Previous Page  4 / 16 Next Page
Show Menu
Previous Page 4 / 16 Next Page
Page Background



Managing logistics and email fraud risks in global supply


In this article

KT Fung

reviews logistics, contract and fraud risks involved in the delivery of goods from buyers to

sellers in order to avoid costly misunderstandings, and he provides some precautionary advice.

The collapse of Hanjin Shipping, the world's seventh largest container carrier, has sent

shockwaves through the global shipping industry since it filed for bankruptcy at the end of

August 2016. The demise of the South Korean shipping giant demonstrates the risks that are

inherent in the trading industry and the importance of using International Commercial Terms

(”Incoterms”) correctly by sellers and buyers.

Sellers tend to neglect potential risk factors in their

quest to grow business. The Hanjin case illustrates

the risks faced by sellers when entering into purchase

and sales agreements, credit insurance contracts and

marine cargo insurance policies. It also reveals the

importance of correctly using Incoterms and how

their misuse can lead to a stark contrast in the

seller’s available recourse to seek payment from the


“The Hanjin case illustrates the

risks faced by sellers when

entering into purchase and sales

agreements, credit insurance

contracts and marine cargo

insurance policies”

Proper use of Incoterms to minimise

logistics risks

There are 11 different Incoterms which are divided

into four groups (E, F, C and D). First of all, under

the term EXW ('Ex works'), risk is transferred to the

buyer when the seller has made the goods available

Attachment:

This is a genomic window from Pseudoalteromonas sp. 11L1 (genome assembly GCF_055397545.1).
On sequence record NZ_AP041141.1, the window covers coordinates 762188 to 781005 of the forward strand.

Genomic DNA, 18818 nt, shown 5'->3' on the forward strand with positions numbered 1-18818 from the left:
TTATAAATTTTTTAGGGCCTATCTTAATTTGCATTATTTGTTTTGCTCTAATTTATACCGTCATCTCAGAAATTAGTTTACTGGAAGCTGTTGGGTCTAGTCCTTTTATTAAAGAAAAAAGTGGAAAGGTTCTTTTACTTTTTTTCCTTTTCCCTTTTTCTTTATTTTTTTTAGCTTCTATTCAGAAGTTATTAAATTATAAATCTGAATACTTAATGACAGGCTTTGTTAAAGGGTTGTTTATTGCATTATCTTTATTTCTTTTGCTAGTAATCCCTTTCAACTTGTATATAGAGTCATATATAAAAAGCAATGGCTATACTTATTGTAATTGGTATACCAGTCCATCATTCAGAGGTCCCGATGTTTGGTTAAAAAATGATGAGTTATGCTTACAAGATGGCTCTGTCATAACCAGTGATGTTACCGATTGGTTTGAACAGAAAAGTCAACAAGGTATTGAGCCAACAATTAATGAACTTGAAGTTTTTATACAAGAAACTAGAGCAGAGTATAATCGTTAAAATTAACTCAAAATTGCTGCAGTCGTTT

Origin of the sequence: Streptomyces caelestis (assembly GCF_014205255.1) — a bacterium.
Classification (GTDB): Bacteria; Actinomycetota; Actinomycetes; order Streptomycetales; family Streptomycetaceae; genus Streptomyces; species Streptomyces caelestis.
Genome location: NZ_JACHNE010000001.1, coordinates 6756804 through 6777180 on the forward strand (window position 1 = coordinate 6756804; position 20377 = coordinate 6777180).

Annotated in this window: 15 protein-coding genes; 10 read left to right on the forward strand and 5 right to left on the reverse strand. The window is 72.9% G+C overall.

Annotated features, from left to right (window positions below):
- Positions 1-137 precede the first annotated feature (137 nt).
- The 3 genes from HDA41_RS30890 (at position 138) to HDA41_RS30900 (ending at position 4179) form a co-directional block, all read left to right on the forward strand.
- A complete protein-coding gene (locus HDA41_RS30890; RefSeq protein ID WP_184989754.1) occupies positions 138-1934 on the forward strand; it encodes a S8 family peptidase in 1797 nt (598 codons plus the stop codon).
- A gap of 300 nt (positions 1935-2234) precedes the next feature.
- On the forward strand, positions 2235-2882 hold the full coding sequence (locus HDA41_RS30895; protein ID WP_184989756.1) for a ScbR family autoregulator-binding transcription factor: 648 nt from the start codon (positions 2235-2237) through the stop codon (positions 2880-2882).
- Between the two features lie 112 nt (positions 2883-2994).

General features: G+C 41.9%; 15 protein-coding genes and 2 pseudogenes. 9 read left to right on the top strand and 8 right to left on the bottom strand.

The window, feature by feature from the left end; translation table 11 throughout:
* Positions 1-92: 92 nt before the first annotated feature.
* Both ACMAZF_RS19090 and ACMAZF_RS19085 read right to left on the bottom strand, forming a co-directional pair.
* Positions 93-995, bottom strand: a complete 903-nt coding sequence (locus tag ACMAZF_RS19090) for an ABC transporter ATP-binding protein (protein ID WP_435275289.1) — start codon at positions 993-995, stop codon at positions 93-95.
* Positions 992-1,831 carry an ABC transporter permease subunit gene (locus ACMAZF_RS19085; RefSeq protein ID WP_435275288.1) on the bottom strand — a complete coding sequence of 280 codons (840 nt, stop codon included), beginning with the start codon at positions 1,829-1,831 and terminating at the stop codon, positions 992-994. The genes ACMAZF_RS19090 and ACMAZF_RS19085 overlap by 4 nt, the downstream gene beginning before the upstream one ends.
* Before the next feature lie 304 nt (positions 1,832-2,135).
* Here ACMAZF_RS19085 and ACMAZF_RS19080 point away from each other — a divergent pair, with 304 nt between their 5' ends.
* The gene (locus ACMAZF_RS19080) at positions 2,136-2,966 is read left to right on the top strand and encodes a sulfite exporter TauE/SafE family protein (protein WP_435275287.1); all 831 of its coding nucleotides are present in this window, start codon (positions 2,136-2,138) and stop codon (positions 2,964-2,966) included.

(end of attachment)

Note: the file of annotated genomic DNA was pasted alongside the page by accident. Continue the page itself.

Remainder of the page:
to the buyer at the seller's premises. Other terms

include FOB ('Free on Board'), under which risk

passes from the seller to the buyer when the goods

are loaded onto the ship; CFR ('Cost and Freight'),

under which the seller arranges and pays for the

carriage of the goods up to the port of destination;

and CIF ('Cost, Insurance & Freight') with the

additional requirement that the seller must cover

insurance for the goods.

Under FOB, CFR and CIF terms, the risk of damage to

goods does not pass to the buyer from the seller until

the goods are loaded onto the vessel. In other words,

the seller is liable for damage to the goods arising by

whatever reason while they are in storage or transit

before being loaded onto the ship. As with the Hanjin

case, even if the buyer had purchased insurance, he

would not be able to make a claim due to lack of

insurable interest if the goods were damaged while

stranded in port due to the delay in the arrival of the

loading ship at the port of loading.

Therefore, for container shipments, it is advisable for

sellers to adopt FCA ('Free Carrier') terms. When FCA

terms are adopted, risk of damage to the goods will

pass to the buyer when the container is delivered to

the container terminal, and will be insurable under

the buyer’s insurance policy. In the event that goods

are damaged before being loaded onto the deck of

the ship, the buyer can submit a claim under their

marine cargo insurance.

In fact, when the latest version of the Incoterms was

published in 2010, the International Chamber of

Commerce advised that it would be more appropriate

to adopt FCA, CPT and CIP instead of FOB, CFR and

CIF for container shipments as they offer more

freight insurance coverage at no additional cost.

There are 8 Incoterms in the E, F and C groups, being

shipment contracts, in which the buyer assumes

subsequent risks once shipments are effected

pursuant to the relevant Incoterms. The buyer is

obliged to pay the seller even if the goods are not

received by the buyer after delivery for whatever

reason. As for arrival contracts adopting group D

Incoterms, the seller only discharges its delivery

obligations when the goods are delivered to the

agreed destination. These terms include DDP

('Delivered Duty Paid'), DAP ('Delivered at Place') and

DAT ('Delivered at Terminal').